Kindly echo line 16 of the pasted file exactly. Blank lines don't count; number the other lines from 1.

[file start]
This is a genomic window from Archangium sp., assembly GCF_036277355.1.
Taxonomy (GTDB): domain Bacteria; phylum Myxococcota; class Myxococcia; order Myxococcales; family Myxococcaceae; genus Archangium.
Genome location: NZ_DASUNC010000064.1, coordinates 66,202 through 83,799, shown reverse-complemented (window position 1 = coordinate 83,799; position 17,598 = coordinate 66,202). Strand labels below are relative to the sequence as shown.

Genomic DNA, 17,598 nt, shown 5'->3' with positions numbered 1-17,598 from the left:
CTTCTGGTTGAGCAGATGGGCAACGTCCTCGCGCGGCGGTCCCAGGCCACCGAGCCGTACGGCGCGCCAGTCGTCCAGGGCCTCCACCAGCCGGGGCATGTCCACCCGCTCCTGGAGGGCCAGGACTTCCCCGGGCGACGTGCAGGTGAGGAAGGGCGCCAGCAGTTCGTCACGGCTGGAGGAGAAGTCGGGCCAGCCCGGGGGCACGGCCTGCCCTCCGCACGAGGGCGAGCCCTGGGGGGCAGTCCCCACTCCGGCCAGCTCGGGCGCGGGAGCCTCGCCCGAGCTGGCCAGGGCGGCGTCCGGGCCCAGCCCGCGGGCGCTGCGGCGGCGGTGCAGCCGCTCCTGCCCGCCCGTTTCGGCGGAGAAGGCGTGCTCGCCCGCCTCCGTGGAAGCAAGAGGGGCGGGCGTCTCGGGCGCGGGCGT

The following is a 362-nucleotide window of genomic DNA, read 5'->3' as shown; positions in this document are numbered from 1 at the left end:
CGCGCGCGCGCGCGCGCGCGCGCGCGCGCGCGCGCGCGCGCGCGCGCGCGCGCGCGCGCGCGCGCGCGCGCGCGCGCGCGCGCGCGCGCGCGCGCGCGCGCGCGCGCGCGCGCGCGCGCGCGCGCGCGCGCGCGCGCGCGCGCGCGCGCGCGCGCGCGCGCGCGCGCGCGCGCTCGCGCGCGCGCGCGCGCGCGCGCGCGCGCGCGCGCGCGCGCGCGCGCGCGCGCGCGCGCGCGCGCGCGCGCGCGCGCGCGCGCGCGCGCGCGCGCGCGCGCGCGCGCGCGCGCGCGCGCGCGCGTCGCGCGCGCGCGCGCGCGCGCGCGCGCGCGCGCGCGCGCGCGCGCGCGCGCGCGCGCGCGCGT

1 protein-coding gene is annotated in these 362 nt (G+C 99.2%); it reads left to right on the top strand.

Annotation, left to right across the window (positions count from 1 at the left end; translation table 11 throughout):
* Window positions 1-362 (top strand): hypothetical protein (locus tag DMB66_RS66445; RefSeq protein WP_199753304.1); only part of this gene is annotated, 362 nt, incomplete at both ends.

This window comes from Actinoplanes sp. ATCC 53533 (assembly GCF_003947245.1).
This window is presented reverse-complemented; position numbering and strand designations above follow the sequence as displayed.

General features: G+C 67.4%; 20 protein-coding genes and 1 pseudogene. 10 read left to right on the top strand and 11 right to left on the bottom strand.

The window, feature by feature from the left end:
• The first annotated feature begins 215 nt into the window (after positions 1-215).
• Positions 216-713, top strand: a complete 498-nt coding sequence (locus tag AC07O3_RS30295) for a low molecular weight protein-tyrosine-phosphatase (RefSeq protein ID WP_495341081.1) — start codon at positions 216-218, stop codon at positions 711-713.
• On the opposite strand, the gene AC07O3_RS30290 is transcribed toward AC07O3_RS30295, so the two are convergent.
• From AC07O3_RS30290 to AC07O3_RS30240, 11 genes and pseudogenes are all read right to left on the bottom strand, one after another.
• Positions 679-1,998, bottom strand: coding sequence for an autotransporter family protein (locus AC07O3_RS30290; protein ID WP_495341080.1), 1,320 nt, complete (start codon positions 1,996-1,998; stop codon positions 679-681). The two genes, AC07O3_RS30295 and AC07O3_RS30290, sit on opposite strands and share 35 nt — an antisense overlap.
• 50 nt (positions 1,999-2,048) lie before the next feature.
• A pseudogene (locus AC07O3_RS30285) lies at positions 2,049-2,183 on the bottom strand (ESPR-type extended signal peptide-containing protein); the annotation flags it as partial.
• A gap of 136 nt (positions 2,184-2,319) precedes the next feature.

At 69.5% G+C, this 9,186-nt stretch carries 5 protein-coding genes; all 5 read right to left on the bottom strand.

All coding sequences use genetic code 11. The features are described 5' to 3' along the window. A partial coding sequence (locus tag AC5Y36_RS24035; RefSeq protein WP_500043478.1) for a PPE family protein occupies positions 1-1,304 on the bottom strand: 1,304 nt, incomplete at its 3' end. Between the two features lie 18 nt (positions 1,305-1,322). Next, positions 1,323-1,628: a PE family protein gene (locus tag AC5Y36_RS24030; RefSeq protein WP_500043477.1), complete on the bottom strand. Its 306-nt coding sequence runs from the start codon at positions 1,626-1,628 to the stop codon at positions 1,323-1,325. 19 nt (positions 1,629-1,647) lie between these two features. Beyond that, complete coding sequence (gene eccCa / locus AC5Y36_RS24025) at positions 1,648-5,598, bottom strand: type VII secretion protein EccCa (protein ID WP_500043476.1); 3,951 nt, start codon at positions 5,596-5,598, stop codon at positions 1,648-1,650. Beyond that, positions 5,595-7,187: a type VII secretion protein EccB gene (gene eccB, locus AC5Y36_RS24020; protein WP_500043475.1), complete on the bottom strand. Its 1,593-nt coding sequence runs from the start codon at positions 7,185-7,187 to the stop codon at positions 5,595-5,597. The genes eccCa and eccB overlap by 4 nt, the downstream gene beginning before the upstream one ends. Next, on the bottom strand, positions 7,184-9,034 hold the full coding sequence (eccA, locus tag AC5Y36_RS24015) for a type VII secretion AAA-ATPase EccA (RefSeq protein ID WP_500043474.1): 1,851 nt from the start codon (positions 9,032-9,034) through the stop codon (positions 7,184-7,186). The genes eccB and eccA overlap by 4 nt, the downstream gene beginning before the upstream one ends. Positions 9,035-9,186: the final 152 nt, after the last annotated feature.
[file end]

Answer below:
• Positions 216-713, top strand: a complete 498-nt coding sequence (locus tag AC07O3_RS30295) for a low molecular weight protein-tyrosine-phosphatase (RefSeq protein ID WP_495341081.1) — start codon at positions 216-218, stop codon at positions 711-713.